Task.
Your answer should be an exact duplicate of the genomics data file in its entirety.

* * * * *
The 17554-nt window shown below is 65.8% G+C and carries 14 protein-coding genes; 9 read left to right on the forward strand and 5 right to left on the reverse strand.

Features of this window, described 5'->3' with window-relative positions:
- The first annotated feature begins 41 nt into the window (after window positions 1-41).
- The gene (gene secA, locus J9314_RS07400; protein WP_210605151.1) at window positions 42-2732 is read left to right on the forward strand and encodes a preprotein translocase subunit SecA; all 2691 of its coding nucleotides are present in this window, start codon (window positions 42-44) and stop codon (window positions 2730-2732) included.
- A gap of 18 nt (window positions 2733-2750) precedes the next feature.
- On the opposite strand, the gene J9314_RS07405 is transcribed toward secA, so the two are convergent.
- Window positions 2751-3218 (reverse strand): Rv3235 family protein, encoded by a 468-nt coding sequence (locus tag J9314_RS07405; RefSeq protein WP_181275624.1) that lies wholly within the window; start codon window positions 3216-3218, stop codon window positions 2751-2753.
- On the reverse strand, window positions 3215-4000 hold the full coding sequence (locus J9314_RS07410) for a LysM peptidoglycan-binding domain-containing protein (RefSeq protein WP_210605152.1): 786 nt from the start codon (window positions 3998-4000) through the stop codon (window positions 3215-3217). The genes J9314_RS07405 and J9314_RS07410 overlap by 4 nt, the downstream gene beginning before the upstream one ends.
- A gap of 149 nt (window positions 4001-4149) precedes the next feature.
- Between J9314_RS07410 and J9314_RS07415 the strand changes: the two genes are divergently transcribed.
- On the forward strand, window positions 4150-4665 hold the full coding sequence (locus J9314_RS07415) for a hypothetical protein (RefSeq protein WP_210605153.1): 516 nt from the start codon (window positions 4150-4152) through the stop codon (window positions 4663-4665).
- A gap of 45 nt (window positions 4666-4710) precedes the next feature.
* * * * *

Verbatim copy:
The 17554-nt window shown below is 65.8% G+C and carries 14 protein-coding genes; 9 read left to right on the forward strand and 5 right to left on the reverse strand.

Features of this window, described 5'->3' with window-relative positions:
- The first annotated feature begins 41 nt into the window (after window positions 1-41).
- The gene (gene secA, locus J9314_RS07400; protein WP_210605151.1) at window positions 42-2732 is read left to right on the forward strand and encodes a preprotein translocase subunit SecA; all 2691 of its coding nucleotides are present in this window, start codon (window positions 42-44) and stop codon (window positions 2730-2732) included.
- A gap of 18 nt (window positions 2733-2750) precedes the next feature.
- On the opposite strand, the gene J9314_RS07405 is transcribed toward secA, so the two are convergent.
- Window positions 2751-3218 (reverse strand): Rv3235 family protein, encoded by a 468-nt coding sequence (locus tag J9314_RS07405; RefSeq protein WP_181275624.1) that lies wholly within the window; start codon window positions 3216-3218, stop codon window positions 2751-2753.
- On the reverse strand, window positions 3215-4000 hold the full coding sequence (locus J9314_RS07410) for a LysM peptidoglycan-binding domain-containing protein (RefSeq protein WP_210605152.1): 786 nt from the start codon (window positions 3998-4000) through the stop codon (window positions 3215-3217). The genes J9314_RS07405 and J9314_RS07410 overlap by 4 nt, the downstream gene beginning before the upstream one ends.
- A gap of 149 nt (window positions 4001-4149) precedes the next feature.
- Between J9314_RS07410 and J9314_RS07415 the strand changes: the two genes are divergently transcribed.
- On the forward strand, window positions 4150-4665 hold the full coding sequence (locus J9314_RS07415) for a hypothetical protein (RefSeq protein WP_210605153.1): 516 nt from the start codon (window positions 4150-4152) through the stop codon (window positions 4663-4665).
- A gap of 45 nt (window positions 4666-4710) precedes the next feature.